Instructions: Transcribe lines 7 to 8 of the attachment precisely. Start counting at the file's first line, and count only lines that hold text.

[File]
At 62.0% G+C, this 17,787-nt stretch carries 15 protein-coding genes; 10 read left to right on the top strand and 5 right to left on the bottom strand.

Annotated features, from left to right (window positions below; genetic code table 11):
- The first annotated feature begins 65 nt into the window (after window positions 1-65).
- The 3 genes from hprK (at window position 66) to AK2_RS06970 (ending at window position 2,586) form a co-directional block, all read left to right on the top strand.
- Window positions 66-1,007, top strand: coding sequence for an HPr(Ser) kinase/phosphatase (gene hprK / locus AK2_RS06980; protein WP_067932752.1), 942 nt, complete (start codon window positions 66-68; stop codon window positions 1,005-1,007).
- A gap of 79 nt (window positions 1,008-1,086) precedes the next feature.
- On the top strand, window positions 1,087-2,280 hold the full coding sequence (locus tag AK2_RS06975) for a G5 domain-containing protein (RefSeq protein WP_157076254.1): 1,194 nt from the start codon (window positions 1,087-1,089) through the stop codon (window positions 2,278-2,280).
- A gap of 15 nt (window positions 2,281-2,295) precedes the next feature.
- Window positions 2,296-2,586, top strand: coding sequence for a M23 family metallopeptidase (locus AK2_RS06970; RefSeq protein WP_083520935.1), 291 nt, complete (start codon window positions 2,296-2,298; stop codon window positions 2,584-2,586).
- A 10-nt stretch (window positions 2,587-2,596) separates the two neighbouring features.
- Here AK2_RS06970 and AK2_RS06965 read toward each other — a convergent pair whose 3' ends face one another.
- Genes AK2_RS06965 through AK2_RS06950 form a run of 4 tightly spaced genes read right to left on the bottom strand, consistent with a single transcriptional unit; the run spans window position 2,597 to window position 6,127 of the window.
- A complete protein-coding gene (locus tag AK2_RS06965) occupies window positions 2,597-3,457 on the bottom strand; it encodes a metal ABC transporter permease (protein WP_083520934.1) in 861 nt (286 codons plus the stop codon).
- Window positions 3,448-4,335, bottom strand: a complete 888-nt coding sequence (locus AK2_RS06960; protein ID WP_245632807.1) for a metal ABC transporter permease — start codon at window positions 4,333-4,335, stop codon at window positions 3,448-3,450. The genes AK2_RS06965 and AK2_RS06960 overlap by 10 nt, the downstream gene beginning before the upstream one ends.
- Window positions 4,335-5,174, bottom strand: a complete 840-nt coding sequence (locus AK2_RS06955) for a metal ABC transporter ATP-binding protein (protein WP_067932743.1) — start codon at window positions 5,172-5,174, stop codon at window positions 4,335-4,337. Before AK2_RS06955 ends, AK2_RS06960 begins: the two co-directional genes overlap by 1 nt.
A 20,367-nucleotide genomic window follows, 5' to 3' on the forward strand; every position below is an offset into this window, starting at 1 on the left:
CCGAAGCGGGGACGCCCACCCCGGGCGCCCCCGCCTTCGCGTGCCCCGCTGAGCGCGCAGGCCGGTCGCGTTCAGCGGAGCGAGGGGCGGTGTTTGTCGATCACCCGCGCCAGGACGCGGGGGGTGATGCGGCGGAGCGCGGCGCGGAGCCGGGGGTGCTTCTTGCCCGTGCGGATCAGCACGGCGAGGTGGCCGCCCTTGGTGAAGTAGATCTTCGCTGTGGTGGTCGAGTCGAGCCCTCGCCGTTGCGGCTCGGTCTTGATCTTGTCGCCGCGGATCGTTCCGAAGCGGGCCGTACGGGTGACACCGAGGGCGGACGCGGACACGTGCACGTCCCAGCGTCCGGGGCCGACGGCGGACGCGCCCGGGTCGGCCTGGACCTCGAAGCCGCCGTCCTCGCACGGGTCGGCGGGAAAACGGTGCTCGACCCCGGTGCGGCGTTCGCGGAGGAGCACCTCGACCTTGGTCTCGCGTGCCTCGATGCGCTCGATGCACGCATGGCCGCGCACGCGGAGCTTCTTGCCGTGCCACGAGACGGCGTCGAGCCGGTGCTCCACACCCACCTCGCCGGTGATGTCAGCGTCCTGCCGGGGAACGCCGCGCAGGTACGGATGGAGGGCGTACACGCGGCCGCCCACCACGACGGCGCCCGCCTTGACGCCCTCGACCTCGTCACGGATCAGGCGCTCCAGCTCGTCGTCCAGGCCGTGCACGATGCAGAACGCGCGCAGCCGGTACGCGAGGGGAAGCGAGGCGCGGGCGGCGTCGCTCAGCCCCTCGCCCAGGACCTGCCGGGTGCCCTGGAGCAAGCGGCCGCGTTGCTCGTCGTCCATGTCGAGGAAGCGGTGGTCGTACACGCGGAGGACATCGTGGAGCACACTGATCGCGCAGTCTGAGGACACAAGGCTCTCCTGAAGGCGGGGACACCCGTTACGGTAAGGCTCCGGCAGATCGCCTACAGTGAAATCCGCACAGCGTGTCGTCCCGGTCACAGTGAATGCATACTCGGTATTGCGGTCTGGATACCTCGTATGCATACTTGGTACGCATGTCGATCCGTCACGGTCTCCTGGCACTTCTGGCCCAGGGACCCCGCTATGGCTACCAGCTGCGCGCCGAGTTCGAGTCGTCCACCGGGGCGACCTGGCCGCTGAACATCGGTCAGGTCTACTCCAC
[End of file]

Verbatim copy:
- On the top strand, window positions 1,087-2,280 hold the full coding sequence (locus tag AK2_RS06975) for a G5 domain-containing protein (RefSeq protein WP_157076254.1): 1,194 nt from the start codon (window positions 1,087-1,089) through the stop codon (window positions 2,278-2,280).
- A gap of 15 nt (window positions 2,281-2,295) precedes the next feature.